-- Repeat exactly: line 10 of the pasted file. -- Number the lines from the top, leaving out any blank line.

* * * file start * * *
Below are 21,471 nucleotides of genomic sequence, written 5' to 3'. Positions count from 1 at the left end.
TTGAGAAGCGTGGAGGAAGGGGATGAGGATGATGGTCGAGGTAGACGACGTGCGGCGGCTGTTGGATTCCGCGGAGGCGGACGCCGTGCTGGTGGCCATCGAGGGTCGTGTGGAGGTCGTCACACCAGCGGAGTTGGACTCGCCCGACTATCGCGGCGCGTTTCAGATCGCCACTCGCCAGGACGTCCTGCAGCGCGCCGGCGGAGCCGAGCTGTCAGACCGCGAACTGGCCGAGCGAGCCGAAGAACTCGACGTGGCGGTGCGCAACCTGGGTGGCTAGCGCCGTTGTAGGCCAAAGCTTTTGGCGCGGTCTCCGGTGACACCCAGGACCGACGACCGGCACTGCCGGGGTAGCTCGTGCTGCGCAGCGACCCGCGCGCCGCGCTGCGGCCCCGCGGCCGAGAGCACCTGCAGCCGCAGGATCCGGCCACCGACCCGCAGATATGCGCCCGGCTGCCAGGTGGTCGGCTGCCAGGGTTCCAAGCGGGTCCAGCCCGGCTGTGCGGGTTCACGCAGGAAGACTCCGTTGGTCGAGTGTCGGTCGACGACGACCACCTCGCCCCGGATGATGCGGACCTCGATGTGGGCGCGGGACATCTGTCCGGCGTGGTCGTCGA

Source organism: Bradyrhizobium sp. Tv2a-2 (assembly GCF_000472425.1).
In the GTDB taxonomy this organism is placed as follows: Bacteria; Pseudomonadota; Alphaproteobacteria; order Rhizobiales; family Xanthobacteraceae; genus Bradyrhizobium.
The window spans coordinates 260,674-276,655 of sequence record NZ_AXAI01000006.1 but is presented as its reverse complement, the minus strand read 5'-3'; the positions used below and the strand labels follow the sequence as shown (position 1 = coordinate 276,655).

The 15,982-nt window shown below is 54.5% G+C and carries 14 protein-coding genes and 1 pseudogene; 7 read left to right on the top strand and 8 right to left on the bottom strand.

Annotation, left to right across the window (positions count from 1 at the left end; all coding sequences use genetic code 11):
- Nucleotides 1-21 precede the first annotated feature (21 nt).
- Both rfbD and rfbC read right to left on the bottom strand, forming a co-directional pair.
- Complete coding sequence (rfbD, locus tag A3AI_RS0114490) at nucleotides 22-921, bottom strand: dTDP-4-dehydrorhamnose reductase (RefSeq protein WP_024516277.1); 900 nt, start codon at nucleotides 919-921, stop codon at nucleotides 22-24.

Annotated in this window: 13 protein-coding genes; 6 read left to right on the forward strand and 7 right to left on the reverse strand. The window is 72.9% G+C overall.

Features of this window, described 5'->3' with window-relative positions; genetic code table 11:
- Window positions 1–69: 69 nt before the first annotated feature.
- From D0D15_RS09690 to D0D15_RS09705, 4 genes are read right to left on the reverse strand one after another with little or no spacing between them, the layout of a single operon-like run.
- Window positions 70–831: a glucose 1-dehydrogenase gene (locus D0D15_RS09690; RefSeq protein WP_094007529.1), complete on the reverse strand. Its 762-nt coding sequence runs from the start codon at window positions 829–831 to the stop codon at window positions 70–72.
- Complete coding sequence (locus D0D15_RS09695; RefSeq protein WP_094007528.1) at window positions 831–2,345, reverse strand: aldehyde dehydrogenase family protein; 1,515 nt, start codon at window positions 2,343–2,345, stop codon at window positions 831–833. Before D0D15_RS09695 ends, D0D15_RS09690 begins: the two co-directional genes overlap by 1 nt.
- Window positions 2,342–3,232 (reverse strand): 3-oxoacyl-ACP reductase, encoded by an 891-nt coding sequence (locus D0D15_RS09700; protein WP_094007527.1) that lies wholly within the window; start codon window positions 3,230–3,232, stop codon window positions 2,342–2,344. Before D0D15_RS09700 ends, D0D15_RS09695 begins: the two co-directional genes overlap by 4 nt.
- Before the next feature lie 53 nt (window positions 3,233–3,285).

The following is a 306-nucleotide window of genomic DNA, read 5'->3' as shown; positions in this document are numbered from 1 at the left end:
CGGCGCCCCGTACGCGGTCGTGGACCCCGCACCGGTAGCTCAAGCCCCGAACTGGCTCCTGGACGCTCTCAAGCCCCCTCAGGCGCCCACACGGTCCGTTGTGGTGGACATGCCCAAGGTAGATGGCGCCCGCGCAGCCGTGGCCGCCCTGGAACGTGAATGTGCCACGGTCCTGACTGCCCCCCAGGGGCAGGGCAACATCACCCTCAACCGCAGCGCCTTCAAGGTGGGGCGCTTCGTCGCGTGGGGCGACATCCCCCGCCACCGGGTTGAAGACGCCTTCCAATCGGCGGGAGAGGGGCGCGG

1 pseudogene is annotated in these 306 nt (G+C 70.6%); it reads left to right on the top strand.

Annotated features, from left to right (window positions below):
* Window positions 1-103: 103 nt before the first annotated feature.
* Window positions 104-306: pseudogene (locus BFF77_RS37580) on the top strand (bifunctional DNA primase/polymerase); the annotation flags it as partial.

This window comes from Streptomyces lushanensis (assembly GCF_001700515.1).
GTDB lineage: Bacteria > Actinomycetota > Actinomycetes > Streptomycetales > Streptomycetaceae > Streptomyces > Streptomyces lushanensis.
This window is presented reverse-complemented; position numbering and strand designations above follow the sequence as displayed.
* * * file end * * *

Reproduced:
- Complete coding sequence (rfbD, locus tag A3AI_RS0114490) at nucleotides 22-921, bottom strand: dTDP-4-dehydrorhamnose reductase (RefSeq protein WP_024516277.1); 900 nt, start codon at nucleotides 919-921, stop codon at nucleotides 22-24.